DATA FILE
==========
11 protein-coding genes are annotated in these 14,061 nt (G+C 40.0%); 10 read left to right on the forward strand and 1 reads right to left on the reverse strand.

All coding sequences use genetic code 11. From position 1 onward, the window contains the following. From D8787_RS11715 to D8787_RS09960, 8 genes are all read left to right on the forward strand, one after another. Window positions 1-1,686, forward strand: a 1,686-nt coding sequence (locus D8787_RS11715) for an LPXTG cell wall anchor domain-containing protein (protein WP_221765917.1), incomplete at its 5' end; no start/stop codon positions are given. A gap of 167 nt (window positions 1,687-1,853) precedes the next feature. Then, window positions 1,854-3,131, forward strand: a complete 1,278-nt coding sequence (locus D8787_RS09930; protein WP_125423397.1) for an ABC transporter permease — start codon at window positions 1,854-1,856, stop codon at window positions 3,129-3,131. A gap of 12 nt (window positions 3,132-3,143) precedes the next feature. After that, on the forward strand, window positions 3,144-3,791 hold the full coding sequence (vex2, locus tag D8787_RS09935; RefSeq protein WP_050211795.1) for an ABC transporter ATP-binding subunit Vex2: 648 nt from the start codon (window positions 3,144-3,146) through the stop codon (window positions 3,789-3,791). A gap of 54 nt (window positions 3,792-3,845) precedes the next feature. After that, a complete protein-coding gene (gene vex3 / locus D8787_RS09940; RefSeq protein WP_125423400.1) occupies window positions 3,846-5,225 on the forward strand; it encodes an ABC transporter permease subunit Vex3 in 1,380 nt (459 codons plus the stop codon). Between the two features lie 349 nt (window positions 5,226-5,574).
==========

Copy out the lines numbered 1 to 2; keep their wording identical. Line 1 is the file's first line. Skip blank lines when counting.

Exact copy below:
11 protein-coding genes are annotated in these 14,061 nt (G+C 40.0%); 10 read left to right on the forward strand and 1 reads right to left on the reverse strand.

All coding sequences use genetic code 11. From position 1 onward, the window contains the following. From D8787_RS11715 to D8787_RS09960, 8 genes are all read left to right on the forward strand, one after another. Window positions 1-1,686, forward strand: a 1,686-nt coding sequence (locus D8787_RS11715) for an LPXTG cell wall anchor domain-containing protein (protein WP_221765917.1), incomplete at its 5' end; no start/stop codon positions are given. A gap of 167 nt (window positions 1,687-1,853) precedes the next feature. Then, window positions 1,854-3,131, forward strand: a complete 1,278-nt coding sequence (locus D8787_RS09930; protein WP_125423397.1) for an ABC transporter permease — start codon at window positions 1,854-1,856, stop codon at window positions 3,129-3,131. A gap of 12 nt (window positions 3,132-3,143) precedes the next feature. After that, on the forward strand, window positions 3,144-3,791 hold the full coding sequence (vex2, locus tag D8787_RS09935; RefSeq protein WP_050211795.1) for an ABC transporter ATP-binding subunit Vex2: 648 nt from the start codon (window positions 3,144-3,146) through the stop codon (window positions 3,789-3,791). A gap of 54 nt (window positions 3,792-3,845) precedes the next feature. After that, a complete protein-coding gene (gene vex3 / locus D8787_RS09940; RefSeq protein WP_125423400.1) occupies window positions 3,846-5,225 on the forward strand; it encodes an ABC transporter permease subunit Vex3 in 1,380 nt (459 codons plus the stop codon). Between the two features lie 349 nt (window positions 5,226-5,574).